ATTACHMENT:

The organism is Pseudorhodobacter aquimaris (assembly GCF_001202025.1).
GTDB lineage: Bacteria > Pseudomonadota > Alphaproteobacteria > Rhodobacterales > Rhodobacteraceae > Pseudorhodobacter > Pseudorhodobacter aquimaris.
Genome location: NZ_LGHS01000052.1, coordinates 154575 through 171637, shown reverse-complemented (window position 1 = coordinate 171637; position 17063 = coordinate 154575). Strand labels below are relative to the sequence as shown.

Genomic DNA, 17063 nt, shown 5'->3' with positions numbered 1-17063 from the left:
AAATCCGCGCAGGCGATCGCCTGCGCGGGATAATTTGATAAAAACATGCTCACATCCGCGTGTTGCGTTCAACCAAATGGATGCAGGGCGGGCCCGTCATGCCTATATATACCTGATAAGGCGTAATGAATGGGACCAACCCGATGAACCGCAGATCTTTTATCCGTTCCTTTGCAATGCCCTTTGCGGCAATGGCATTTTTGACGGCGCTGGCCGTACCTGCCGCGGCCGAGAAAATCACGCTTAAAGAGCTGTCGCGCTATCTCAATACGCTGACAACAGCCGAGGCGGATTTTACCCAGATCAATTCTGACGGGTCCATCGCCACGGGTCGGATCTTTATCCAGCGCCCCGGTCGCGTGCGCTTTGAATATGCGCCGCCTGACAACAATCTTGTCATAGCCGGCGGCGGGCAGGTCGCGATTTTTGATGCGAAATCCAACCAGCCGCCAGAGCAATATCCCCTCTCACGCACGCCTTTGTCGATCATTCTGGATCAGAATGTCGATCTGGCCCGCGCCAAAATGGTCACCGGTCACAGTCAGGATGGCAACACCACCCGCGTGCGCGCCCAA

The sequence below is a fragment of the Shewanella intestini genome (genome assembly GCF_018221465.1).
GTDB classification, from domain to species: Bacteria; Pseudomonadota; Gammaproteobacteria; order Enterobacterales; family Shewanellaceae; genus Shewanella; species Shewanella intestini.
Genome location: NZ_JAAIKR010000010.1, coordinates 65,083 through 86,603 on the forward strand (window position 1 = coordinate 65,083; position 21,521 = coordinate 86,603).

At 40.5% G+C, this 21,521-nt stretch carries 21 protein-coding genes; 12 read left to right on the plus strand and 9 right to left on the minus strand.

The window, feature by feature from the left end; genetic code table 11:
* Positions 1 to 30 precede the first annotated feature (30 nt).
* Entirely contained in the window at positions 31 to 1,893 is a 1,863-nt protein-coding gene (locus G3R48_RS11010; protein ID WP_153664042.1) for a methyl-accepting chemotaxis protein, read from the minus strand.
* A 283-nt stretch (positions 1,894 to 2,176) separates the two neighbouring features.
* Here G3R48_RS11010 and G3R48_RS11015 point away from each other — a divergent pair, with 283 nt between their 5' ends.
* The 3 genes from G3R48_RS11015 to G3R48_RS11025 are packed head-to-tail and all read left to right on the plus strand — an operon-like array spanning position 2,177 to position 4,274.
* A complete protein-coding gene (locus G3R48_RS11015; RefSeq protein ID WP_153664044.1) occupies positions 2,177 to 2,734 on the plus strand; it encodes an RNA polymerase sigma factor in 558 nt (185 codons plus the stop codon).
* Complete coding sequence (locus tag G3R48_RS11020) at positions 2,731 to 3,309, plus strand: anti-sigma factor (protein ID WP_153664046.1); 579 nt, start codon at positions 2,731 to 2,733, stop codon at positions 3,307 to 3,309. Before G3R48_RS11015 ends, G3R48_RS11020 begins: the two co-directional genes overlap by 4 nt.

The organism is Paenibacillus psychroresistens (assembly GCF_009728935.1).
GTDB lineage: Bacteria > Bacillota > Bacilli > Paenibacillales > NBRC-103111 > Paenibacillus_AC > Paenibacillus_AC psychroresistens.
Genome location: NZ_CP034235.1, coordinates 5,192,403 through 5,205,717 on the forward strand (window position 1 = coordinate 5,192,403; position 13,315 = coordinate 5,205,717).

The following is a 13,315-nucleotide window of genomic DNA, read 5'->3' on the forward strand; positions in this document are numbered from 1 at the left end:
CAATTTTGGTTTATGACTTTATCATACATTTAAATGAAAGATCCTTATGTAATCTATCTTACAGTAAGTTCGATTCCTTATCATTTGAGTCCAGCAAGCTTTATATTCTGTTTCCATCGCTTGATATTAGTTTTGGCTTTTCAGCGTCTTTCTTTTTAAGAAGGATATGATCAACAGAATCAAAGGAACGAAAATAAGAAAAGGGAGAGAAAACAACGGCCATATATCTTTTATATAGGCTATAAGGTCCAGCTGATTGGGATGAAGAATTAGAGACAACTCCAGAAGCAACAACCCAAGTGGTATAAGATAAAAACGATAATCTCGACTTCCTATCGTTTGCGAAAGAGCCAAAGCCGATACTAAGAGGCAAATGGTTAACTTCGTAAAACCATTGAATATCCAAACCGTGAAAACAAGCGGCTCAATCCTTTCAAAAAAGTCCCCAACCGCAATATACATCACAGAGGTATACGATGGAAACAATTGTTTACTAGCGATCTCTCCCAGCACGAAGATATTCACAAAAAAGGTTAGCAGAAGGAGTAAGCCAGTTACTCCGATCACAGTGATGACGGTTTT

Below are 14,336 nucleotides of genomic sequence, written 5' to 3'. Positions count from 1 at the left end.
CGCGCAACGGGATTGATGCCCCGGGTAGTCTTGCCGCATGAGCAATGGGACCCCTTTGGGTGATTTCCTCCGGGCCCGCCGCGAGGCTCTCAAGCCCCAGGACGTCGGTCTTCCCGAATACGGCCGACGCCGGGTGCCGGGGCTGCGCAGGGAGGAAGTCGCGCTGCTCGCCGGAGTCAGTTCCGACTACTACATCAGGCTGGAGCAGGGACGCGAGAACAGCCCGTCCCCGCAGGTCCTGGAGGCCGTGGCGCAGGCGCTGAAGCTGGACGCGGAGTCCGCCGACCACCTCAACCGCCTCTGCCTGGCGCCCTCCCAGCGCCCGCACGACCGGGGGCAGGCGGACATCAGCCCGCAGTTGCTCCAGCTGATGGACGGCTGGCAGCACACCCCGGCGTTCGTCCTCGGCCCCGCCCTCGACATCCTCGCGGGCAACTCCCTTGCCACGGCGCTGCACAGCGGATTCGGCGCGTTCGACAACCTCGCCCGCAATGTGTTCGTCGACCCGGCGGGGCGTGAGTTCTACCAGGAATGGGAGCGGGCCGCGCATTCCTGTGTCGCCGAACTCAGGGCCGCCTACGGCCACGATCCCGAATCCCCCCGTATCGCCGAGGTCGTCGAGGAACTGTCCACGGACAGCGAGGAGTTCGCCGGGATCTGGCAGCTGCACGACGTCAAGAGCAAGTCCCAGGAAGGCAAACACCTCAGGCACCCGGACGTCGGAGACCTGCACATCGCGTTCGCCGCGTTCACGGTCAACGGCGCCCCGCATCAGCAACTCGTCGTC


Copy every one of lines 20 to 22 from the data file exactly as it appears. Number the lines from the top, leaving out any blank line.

Genome location: NZ_CP034235.1, coordinates 5,192,403 through 5,205,717 on the forward strand (window position 1 = coordinate 5,192,403; position 13,315 = coordinate 5,205,717).

The following is a 13,315-nucleotide window of genomic DNA, read 5'->3' on the forward strand; positions in this document are numbered from 1 at the left end:
CAATTTTGGTTTATGACTTTATCATACATTTAAATGAAAGATCCTTATGTAATCTATCTTACAGTAAGTTCGATTCCTTATCATTTGAGTCCAGCAAGCTTTATATTCTGTTTCCATCGCTTGATATTAGTTTTGGCTTTTCAGCGTCTTTCTTTTTAAGAAGGATATGATCAACAGAATCAAAGGAACGAAAATAAGAAAAGGGAGAGAAAACAACGGCCATATATCTTTTATATAGGCTATAAGGTCCAGCTGATTGGGATGAAGAATTAGAGACAACTCCAGAAGCAACAACCCAAGTGGTATAAGATAAAAACGATAATCTCGACTTCCTATCGTTTGCGAAAGAGCCAAAGCCGATACTAAGAGGCAAATGGTTAACTTCGTAAAACCATTGAATATCCAAACCGTGAAAACAAGCGGCTCAATCCTTTCAAAAAAGTCCCCAACCGCAATATACATCACAGAGGTATACGATGGAAACAATTGTTTACTAGCGATCTCTCCCAGCACGAAGATATTCACAAAAAAGGTTAGCAGAAGGAGTAAGCCAGTTACTCCGATCACAGTGATGACGGTTTT